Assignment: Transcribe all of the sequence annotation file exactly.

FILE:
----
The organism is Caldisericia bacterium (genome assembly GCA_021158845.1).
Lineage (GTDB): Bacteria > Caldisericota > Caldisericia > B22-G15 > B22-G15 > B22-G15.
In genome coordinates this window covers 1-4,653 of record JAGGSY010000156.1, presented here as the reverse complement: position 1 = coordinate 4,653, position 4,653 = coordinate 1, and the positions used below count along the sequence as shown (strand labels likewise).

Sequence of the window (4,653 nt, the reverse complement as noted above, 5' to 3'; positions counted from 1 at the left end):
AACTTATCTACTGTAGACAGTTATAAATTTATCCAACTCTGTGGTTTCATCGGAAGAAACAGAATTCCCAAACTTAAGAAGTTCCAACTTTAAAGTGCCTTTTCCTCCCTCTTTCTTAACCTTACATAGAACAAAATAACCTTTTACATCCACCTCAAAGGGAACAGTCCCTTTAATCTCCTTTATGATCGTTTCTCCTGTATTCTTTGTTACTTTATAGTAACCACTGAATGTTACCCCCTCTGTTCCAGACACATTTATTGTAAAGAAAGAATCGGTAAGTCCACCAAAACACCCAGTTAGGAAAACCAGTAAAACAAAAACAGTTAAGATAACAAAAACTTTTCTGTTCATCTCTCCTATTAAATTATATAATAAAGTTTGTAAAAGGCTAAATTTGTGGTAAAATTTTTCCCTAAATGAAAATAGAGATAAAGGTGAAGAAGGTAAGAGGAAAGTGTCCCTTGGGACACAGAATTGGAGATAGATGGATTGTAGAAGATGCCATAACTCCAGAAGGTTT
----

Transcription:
The organism is Caldisericia bacterium (genome assembly GCA_021158845.1).
Lineage (GTDB): Bacteria > Caldisericota > Caldisericia > B22-G15 > B22-G15 > B22-G15.
In genome coordinates this window covers 1-4,653 of record JAGGSY010000156.1, presented here as the reverse complement: position 1 = coordinate 4,653, position 4,653 = coordinate 1, and the positions used below count along the sequence as shown (strand labels likewise).

Sequence of the window (4,653 nt, the reverse complement as noted above, 5' to 3'; positions counted from 1 at the left end):
AACTTATCTACTGTAGACAGTTATAAATTTATCCAACTCTGTGGTTTCATCGGAAGAAACAGAATTCCCAAACTTAAGAAGTTCCAACTTTAAAGTGCCTTTTCCTCCCTCTTTCTTAACCTTACATAGAACAAAATAACCTTTTACATCCACCTCAAAGGGAACAGTCCCTTTAATCTCCTTTATGATCGTTTCTCCTGTATTCTTTGTTACTTTATAGTAACCACTGAATGTTACCCCCTCTGTTCCAGACACATTTATTGTAAAGAAAGAATCGGTAAGTCCACCAAAACACCCAGTTAGGAAAACCAGTAAAACAAAAACAGTTAAGATAACAAAAACTTTTCTGTTCATCTCTCCTATTAAATTATATAATAAAGTTTGTAAAAGGCTAAATTTGTGGTAAAATTTTTCCCTAAATGAAAATAGAGATAAAGGTGAAGAAGGTAAGAGGAAAGTGTCCCTTGGGACACAGAATTGGAGATAGATGGATTGTAGAAGATGCCATAACTCCAGAAGGTTT